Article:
Despite composing film and TV scores over the years, I yearned to be back in a band and play live on stage. But emotional setbacks led to a long period of recovery, during which I felt silenced as I disappeared somewhat in the crowd. Deep down, however, I knew I belonged back on stage. Putting this album together has been symbolic of me coming back into the stage lights. This time having shed the dark songs in favor of something more positive and beautiful. 'Backwards,' seemingly negative, explores a healthy sense of regret, a deep desire for change, and refusal to repeat past mistakes. I believe facing regret is vital for growth; ignoring it leads to stagnation.
My artistic journey began on stage, playing young Scrooge in "A Christmas Carol." In that story, I found my personal transformation narrative. Just as Scrooge confronts his regrets, seeks redemption, and experiences rebirth, this album symbolizes my own renewal. It's a portrayal of the changed man I've become.
Having received classical vocal training in my youth and earning a vocal scholarship for college, returning to singing has become essential. After more than a decade of composing instrumental soundtracks, reconnecting with my own voice holds profound significance. Years of emotional pain led me to withdraw, making the prospect of returning to the stage seem like an old forgotten dream. But because of my rebirth, I’m ready for stage again, now more than ever.
With 'Sugarfixx' set to release in fall 2023, can you give us a sneak peek into the overall experience and how this album represents your vision as a musician?
The album unfolds as a cohesive story, with each song serving as a chapter that seamlessly fits together. Accompanying music videos will offer a fictional perspective, featuring me as a character who gets lost in the desert and taken captive. The central theme revolves around a deep love for a woman, the pain of separation, and the intense desire to reunite with her. Throughout the album, she remains my focal point, a source of strength during this challenging journey. This concept mirrors common survival strategies, where individuals enduring hardships often fixate on someone they love, acting as a driving force to overcome their obstacles. This woman embodies the concept of "Sugarfixx."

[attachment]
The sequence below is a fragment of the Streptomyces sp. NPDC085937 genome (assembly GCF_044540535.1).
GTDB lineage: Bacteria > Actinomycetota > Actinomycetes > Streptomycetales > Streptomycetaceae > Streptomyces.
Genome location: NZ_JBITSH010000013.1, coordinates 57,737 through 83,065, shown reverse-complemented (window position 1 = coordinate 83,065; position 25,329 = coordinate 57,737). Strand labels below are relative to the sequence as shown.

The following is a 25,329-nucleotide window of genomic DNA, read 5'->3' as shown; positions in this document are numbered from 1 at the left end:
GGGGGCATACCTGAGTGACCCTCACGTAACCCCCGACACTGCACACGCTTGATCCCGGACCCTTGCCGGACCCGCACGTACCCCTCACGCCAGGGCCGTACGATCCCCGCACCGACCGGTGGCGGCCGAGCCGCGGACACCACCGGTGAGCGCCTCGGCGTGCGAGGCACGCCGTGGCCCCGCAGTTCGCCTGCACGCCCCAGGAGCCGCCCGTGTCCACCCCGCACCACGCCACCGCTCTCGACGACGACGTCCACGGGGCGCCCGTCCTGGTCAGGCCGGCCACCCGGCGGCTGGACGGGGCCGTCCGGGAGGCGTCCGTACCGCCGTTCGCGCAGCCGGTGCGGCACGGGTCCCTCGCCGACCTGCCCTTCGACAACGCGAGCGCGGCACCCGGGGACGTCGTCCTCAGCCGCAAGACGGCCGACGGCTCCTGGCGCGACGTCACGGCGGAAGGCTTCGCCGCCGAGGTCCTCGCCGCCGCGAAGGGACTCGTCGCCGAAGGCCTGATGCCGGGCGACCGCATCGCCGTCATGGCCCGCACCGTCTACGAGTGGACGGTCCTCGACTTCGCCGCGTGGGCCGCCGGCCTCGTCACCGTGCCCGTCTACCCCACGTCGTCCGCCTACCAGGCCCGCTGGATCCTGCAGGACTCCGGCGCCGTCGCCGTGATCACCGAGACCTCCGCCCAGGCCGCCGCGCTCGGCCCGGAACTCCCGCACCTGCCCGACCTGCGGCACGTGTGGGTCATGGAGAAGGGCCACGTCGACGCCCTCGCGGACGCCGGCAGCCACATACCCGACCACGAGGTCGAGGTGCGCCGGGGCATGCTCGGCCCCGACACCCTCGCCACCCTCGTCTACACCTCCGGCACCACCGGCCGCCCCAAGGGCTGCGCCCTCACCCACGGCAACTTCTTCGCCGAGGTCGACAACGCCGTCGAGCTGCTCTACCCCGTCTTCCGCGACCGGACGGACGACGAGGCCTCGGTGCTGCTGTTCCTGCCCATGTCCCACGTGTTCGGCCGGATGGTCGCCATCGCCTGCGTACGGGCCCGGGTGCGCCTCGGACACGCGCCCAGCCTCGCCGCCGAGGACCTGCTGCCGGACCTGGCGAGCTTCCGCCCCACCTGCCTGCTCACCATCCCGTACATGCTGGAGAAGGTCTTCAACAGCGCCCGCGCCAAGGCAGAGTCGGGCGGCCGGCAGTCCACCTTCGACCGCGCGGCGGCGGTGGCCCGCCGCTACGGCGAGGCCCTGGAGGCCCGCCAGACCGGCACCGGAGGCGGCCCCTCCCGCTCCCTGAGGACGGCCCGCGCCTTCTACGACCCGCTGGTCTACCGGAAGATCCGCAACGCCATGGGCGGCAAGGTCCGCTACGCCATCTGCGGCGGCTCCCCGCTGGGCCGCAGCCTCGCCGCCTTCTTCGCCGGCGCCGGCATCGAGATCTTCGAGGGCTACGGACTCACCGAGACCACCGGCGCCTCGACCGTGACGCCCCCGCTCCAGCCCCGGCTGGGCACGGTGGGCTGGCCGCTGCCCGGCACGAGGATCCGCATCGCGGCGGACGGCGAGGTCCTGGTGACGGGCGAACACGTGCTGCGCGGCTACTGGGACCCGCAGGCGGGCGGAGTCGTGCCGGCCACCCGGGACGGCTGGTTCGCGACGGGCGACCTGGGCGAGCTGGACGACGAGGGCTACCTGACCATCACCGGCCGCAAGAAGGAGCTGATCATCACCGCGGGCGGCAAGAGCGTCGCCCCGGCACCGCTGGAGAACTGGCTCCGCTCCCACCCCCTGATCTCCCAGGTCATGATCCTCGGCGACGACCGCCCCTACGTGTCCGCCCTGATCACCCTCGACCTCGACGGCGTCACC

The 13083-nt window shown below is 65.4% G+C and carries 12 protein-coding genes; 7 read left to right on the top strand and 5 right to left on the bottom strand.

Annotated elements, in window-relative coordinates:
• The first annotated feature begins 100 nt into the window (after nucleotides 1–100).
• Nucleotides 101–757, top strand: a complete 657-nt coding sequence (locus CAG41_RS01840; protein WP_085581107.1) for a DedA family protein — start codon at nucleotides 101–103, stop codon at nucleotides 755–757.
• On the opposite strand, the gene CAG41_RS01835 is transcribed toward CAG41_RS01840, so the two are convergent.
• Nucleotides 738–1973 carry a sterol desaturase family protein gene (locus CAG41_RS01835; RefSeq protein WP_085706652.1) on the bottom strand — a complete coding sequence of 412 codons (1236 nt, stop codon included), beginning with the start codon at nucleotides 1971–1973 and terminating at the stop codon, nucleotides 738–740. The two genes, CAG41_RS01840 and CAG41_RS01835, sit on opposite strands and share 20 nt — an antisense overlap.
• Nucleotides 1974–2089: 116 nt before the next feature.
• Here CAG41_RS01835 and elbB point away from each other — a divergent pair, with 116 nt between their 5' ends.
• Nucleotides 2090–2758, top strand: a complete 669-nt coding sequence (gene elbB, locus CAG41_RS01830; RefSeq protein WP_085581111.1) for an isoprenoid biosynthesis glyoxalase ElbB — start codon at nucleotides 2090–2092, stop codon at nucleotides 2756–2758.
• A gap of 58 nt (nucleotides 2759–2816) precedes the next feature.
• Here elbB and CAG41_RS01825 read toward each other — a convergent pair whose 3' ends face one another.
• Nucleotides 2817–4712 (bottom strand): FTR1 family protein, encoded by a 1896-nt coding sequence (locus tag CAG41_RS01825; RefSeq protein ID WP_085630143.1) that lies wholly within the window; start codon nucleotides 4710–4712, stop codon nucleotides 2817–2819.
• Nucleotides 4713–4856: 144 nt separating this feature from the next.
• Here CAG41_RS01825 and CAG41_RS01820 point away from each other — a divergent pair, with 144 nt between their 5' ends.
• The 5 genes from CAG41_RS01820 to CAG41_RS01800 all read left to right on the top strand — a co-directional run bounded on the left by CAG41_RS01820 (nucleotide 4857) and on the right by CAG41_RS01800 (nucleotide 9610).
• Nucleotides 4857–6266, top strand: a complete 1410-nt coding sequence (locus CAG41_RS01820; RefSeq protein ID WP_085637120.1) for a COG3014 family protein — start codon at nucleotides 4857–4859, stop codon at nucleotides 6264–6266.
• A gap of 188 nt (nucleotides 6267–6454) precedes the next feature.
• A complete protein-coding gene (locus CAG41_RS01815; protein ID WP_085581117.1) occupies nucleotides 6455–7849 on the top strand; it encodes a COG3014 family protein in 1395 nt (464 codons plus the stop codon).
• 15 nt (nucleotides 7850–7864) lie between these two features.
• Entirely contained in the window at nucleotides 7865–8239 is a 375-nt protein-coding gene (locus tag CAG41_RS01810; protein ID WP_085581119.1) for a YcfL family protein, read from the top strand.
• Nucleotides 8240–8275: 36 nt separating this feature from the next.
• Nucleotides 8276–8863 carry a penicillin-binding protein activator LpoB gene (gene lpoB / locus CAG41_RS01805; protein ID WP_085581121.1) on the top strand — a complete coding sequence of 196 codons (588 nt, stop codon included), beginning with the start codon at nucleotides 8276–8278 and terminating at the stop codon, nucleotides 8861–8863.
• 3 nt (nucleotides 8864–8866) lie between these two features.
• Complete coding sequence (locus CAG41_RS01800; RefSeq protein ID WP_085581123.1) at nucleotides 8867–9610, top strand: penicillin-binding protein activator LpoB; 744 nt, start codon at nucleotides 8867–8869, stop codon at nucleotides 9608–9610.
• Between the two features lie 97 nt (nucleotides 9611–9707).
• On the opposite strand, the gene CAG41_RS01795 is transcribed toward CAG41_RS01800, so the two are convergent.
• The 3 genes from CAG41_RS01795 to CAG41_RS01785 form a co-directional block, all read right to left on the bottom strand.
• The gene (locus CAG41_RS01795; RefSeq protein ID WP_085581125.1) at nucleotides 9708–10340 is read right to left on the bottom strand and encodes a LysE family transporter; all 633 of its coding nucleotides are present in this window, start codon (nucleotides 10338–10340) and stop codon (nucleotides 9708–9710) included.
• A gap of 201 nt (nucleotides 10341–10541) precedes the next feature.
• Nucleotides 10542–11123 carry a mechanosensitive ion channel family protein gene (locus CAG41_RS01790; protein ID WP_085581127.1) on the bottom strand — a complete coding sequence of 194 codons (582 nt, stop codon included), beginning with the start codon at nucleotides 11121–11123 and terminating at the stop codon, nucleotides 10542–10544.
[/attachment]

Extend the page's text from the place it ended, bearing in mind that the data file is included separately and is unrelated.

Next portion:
As a solo artist, I find myself responsible for playing all the instruments on the album. This experience has been liberating in some respects but challenging in others. One of the struggles I face is the desire to play better than my current abilities allow.
A line from the movie Sing Street deeply resonates with me and keeps me motivated when I think I’m not playing well enough. In the film, the main character is part of a band despite his lack of musical skills. His brother advises him, saying, "Did the Sex Pistols know how to play? You don't need to know how to play. Who are you, Steely Dan? You need to learn how NOT to play, Conor. That's the trick. That's rock and roll. And THAT... takes practice."
This quote reinforced the essence of rock and roll for me: it's not about technical perfection but embracing the raw, rebellious spirit. It's about learning how to break the rules skillfully, a sentiment that guided my approach to creating the album.